If the charging potential is maintained until the cell is fully charged, a charged cathode and a charged anode with a surplus of lithium, will be formed. Said cathode and anode can then be used in the cell in which they are formed, or can be removed and loaded into another cell or cells, for use in such other cell or cells.
The invention will now be described, with reference to the following non-limiting Examples, and with reference to the accompanying drawings, in which:
FIG. 1 shows an isothermal slice of the Li-Mn-O phase diagram at 20° C.;
FIG. 2 shows an X-ray diffraction trace of intensity in counts/seconds (CPS) against °2θ, for a cathode precursor material in accordance with the present invention;
FIG. 3 shows a trace, similar to FIG. 2, for another cathode precursor material in accordance with the invention;
FIG. 4 shows a cyclic voltammogram of an electrochemical cell having a cathode formed from the cathode precursor material whose trace is shown in FIG. 3;
FIG. 5 shows a plot of the discharge curves of the first 10 cycles of the cell whose cyclic voltammogram is shown in FIG. 4;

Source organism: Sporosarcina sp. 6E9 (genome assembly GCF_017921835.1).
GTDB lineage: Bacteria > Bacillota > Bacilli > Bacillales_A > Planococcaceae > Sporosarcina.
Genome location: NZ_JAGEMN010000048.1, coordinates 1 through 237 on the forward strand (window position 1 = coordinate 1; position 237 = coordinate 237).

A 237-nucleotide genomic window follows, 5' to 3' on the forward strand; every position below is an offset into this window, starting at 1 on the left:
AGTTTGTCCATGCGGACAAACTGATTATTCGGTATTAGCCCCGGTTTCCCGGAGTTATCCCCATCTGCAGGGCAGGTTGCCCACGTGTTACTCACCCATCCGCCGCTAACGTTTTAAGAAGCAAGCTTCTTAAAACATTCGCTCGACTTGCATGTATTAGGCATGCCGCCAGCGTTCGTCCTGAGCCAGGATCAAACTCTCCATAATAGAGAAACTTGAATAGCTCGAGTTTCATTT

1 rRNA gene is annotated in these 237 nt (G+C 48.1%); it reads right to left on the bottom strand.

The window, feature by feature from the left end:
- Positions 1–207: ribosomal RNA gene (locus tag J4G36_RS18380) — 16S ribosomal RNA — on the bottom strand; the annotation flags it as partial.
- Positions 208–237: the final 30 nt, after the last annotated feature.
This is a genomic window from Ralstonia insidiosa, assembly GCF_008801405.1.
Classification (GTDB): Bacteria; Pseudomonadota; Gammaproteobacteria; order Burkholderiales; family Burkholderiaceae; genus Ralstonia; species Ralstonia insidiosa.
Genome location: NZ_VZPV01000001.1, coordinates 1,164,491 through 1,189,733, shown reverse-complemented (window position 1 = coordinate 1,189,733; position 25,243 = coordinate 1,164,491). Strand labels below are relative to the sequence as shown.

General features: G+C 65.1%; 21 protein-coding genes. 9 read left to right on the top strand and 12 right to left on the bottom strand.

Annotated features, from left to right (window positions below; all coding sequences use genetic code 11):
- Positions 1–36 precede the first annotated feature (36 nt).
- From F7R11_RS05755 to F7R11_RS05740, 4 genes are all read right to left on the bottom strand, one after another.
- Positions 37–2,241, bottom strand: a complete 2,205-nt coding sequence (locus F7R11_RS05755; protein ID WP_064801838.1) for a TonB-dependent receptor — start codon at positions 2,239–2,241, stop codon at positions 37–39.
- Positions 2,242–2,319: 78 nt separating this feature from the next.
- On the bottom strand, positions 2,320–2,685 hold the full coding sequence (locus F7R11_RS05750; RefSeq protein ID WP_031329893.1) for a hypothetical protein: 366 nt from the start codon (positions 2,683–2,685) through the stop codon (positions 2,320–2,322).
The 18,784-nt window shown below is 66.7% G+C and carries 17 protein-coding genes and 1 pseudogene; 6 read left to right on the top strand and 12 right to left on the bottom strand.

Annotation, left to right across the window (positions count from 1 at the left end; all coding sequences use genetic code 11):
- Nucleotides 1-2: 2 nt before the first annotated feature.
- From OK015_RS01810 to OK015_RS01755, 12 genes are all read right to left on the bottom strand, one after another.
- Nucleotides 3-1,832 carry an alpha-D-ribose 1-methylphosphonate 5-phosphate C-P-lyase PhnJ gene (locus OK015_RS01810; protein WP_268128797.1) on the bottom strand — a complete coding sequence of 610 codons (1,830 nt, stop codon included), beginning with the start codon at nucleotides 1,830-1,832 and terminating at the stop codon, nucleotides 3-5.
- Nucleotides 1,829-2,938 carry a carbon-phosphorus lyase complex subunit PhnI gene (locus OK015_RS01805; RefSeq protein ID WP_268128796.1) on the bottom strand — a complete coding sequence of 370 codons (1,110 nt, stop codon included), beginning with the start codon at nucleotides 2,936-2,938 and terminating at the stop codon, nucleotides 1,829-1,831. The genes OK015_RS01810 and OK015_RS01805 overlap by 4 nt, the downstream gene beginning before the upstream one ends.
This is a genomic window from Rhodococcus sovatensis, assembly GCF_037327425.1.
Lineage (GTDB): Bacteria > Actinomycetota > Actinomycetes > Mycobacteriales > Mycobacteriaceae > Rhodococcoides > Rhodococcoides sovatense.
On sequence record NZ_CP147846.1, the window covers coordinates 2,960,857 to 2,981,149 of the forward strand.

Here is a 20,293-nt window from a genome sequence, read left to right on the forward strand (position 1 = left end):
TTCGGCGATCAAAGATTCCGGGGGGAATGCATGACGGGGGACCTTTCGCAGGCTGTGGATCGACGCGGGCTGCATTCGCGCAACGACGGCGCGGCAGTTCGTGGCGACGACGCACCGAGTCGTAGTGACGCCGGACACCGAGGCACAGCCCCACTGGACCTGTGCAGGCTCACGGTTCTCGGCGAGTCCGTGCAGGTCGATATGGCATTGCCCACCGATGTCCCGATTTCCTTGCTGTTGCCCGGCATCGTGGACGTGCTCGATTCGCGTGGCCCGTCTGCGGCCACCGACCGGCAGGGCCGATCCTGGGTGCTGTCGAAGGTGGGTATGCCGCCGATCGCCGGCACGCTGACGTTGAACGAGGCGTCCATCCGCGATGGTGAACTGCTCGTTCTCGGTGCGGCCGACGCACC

FIG. 6 shows a trace, similar to FIG. 2, for a further cathode precursor material in accordance with the invention;
FIG. 7 shows a cyclic voltammogram of an electrochemical cell having a cathode formed from the cathode precursor material whose trace is shown in FIG. 6;
FIG. 8 shows a plot of the discharge curves of the first 7 cycles of the cell whose cyclic voltammogram is shown in FIG. 7;
FIG. 9 shows a trace, similar to FIG. 2, of a yet further cathode precursor material in accordance with the present invention;
FIG. 10 shows a cyclic voltammogram of an electrochemical cell having a cathode formed from the cathode precursor material whose trace is shown in FIG. 9; and
FIG. 11 shows a schematic cross-section of a cell in accordance with the present invention.
In the traces of FIGS. 2, 3, 6 and 9, CuKa radiation was employed; in the cyclic voltammograms of FIGS. 4, 7 and 10 a scan rate of 0.5 mV/sec was employed and current (mA) is plotted against voltage (V); and in the plots of FIGS. 5 and 8 voltage (V) is plotted against capacity (mAhr/g).
FIG. 1 shows said isothermal slice at 20° C. of said phase diagram with regard to whose areas and tie lines the cathode precursors of the present invention have their compositions defined. The positions of various of the compositions referred to hereinabove are shown on the phase diagram, the area within which preferred cathode precursors are to be found being indicated by shaded and cross-hatched zones on the diagram, and the more preferred area being indicated by said cross-hatching.